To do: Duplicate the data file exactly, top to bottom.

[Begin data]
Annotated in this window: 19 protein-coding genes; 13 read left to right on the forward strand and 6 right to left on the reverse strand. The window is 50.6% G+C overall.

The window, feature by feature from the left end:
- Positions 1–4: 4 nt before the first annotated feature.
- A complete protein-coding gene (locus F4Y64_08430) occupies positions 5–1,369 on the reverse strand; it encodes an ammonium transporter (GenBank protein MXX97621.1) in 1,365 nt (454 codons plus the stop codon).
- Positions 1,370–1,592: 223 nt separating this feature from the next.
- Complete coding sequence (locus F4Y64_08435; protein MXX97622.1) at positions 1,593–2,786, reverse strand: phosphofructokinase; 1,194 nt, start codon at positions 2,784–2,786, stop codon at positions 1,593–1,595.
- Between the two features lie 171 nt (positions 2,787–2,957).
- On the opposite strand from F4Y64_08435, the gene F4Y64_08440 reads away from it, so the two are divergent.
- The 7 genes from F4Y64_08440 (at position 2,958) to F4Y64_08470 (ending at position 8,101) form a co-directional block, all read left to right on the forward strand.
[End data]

Annotated in this window: 19 protein-coding genes; 13 read left to right on the forward strand and 6 right to left on the reverse strand. The window is 50.6% G+C overall.

The window, feature by feature from the left end:
- Positions 1–4: 4 nt before the first annotated feature.
- A complete protein-coding gene (locus F4Y64_08430) occupies positions 5–1,369 on the reverse strand; it encodes an ammonium transporter (GenBank protein MXX97621.1) in 1,365 nt (454 codons plus the stop codon).
- Positions 1,370–1,592: 223 nt separating this feature from the next.
- Complete coding sequence (locus F4Y64_08435; protein MXX97622.1) at positions 1,593–2,786, reverse strand: phosphofructokinase; 1,194 nt, start codon at positions 2,784–2,786, stop codon at positions 1,593–1,595.
- Between the two features lie 171 nt (positions 2,787–2,957).
- On the opposite strand from F4Y64_08435, the gene F4Y64_08440 reads away from it, so the two are divergent.
- The 7 genes from F4Y64_08440 (at position 2,958) to F4Y64_08470 (ending at position 8,101) form a co-directional block, all read left to right on the forward strand.